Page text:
By: Dale King
My wife and I recently attended a conference at a West Palm Beach hotel. We were having breakfast when we noticed a large number of people gathering in the walkways around the dining area. I’m talking about massive crowds, and everyone was well-dressed. I thought maybe it was a group for another seminar or conference.
So I asked a few people what was going on. It seems the hotel was hosting a job fair that day. Hence the reason for men to wear suits and women to don their best outfits.
There were all types of people there, young and old, white and black, some carrying expensive briefcases and talking on Smartphones; others carrying papers in manila folders..
The group had one thing in common. Not one of them had a job. And there were hundreds of people in a crowd that circled the main floor of the hotel and spread through the front door out to the parking lot. I’d estimate 600 people, maybe up to thousand, had come looking for work.
I was a little stunned. I was under the impression that the jobless rate was getting smaller – that jobs were becoming more abundant. Apparently not in Palm Beach County; apparently not among the hundreds of people who made their way to the hotel on a scorching hot Florida day.
Everyone seemed to have a story. One woman said she’d been unemployed since 2008. Her unemployment benefits had run out. She has no car, so she took a bus from Boynton Beach to Federal Highway and then walked a couple of miles to the hotel. This woman was desperate for herself and for her daughter.
Desperation seemed to echo among many in the crowd. What was particularly strange was how shabbily the crowd was treated by those who arranged this fair. People were herded like cattle. I even heard some of them crying out, “Moo, moo,” mocking the fair staff.
I looked out the glass door at the crowd of people standing in the hot, midmorning sun, sweating, fanning themselves and wondering what was going on. Few of their questions got answered. And in the meantime, sweat was soaking through their nice suits and fancy dresses.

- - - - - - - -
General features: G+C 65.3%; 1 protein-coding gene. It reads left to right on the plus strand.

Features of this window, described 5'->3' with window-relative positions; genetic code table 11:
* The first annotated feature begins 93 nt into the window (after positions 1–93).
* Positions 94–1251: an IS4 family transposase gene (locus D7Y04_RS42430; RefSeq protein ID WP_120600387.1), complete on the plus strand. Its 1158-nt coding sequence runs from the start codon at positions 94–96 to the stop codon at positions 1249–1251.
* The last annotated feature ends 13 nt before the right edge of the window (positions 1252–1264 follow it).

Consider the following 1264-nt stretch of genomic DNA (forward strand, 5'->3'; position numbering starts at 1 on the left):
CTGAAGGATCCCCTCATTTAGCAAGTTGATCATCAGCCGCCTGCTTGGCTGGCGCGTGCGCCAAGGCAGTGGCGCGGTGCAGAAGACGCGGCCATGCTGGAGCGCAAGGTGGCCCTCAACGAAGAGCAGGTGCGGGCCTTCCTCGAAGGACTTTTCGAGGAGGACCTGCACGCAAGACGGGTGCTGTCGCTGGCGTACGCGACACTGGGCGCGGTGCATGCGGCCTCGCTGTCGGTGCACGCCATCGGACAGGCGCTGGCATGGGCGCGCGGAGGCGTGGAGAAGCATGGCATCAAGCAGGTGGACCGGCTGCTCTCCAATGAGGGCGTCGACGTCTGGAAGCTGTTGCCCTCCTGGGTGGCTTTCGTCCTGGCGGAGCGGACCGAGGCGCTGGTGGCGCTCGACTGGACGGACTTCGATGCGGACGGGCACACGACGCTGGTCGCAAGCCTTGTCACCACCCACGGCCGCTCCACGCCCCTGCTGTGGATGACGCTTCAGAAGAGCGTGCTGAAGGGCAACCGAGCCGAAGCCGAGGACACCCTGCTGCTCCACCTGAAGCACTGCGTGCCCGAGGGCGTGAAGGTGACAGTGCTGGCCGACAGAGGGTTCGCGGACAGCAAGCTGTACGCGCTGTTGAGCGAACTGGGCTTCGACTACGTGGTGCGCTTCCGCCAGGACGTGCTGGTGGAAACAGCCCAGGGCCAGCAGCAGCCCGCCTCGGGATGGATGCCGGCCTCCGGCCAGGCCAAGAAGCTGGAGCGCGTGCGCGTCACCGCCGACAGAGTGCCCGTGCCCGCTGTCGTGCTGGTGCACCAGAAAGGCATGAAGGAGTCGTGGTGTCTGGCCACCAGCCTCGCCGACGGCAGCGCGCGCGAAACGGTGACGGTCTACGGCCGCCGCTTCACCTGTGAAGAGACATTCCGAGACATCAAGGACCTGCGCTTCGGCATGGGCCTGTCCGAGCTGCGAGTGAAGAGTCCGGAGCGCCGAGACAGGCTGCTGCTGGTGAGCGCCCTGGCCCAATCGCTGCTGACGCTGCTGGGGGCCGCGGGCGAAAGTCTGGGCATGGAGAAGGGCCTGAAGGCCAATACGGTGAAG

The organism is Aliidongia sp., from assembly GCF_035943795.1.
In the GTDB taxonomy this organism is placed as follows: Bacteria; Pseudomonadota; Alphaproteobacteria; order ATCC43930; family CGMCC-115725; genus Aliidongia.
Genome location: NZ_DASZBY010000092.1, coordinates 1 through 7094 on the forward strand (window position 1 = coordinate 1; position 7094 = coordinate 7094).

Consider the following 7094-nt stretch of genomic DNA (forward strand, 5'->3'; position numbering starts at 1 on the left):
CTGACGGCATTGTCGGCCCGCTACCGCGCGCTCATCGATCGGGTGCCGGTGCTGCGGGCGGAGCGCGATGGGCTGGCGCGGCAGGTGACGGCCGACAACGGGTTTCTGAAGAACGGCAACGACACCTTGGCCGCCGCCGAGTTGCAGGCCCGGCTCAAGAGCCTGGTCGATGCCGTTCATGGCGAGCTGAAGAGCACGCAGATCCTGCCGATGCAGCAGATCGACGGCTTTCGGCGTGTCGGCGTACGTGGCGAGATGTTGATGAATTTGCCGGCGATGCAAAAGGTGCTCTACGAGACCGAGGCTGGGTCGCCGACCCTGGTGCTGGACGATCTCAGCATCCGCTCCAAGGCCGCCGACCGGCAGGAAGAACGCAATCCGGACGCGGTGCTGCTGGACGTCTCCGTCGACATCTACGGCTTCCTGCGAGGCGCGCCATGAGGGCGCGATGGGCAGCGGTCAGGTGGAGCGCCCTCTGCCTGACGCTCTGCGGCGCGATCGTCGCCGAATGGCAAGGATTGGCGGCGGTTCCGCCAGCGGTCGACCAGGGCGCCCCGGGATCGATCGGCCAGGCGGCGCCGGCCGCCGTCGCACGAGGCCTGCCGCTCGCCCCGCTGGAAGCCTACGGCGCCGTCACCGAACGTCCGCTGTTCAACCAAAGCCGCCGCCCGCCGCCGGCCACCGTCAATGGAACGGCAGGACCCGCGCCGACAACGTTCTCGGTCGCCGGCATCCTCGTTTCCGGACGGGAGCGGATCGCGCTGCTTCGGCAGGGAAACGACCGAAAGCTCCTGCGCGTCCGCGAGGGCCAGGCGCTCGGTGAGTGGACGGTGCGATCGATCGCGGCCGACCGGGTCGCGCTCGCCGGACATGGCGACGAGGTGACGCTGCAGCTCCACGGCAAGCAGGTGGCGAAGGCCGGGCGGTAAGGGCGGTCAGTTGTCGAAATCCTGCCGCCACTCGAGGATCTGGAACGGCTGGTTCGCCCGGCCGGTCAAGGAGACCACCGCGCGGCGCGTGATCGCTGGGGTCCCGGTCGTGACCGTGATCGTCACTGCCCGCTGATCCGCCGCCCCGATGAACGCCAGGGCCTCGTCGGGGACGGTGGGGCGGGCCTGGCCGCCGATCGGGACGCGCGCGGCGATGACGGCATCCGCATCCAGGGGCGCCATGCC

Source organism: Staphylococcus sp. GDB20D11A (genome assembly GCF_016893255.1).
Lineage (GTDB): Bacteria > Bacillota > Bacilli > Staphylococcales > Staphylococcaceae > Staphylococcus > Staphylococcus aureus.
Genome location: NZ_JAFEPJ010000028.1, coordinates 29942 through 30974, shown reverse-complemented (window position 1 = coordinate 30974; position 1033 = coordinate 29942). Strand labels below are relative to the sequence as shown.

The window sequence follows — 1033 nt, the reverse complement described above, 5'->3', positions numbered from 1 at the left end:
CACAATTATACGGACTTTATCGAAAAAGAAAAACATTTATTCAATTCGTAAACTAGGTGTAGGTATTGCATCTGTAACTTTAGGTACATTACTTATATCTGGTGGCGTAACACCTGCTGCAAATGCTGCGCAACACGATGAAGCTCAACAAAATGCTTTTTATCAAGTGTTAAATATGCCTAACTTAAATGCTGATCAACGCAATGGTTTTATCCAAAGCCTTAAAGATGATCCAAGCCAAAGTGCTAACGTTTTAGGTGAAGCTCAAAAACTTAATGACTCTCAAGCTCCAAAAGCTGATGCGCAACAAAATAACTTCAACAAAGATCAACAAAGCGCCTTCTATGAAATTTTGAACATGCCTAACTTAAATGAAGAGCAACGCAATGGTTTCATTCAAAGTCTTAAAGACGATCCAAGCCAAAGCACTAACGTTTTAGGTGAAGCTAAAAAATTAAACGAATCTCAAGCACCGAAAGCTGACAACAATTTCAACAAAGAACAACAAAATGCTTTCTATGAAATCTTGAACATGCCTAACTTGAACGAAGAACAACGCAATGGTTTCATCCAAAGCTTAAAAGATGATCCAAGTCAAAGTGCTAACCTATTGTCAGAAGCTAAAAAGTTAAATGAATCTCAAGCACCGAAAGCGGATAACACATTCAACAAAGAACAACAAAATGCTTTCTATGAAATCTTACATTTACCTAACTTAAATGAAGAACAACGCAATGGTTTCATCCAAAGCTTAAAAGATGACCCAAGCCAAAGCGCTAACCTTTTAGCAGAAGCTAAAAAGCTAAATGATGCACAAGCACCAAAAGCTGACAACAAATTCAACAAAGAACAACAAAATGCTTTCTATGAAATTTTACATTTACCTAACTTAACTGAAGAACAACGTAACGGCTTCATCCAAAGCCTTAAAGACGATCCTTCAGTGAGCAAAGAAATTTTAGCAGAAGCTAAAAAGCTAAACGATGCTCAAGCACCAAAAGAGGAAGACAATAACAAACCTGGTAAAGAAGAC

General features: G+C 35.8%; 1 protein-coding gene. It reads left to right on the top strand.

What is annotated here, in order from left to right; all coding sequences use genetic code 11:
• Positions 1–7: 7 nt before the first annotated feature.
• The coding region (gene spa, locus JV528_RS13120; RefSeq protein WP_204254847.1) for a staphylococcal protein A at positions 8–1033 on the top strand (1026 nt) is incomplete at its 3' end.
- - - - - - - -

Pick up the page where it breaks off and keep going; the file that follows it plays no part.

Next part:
Clearly, the people running this event didn’t know what they were doing – which just added insult to injury. Imagine hundreds of people who had been looking for jobs unsuccessfully for two years or more being treated to one more indignity. It supported a theory I have held for some time that the general population has a dim view of the unemployed. Jobless people are considered to be lazy, good-for-nothings with few skills and little education. I remember once hearing Rush Limbaugh – who lives in an expensive home in Palm Beach – call unemployed people “lazy.”
If you can imagine, the worst was yet to come. After this group waited hours to get into the job fair – after they were ignored in the hot sun as if they were third-class citizens – they went through the doors of the job fair to find no more than a dozen – perhaps fewer – potential employers. At least one company wasn’t even accepting resumes; they just referred the crowd to its website. Some colleges were on hand, just looking to sign people up for courses, but offering no jobs. A radio station from Belle Glade was also there.
I have a new take on unemployment because of this experience. If you hear government figures saying things are going great in the job market, forget it. You’re being lied to. The unemployment rate is still high and jobs are still in short supply. The unemployed are suffering – most of those I talked to had lost their benefits.
These people aren’t lazy. They went out of their way to answer a call and they got a pittance for their efforts. Shame on the people who promised a job fair and offered only cattle call.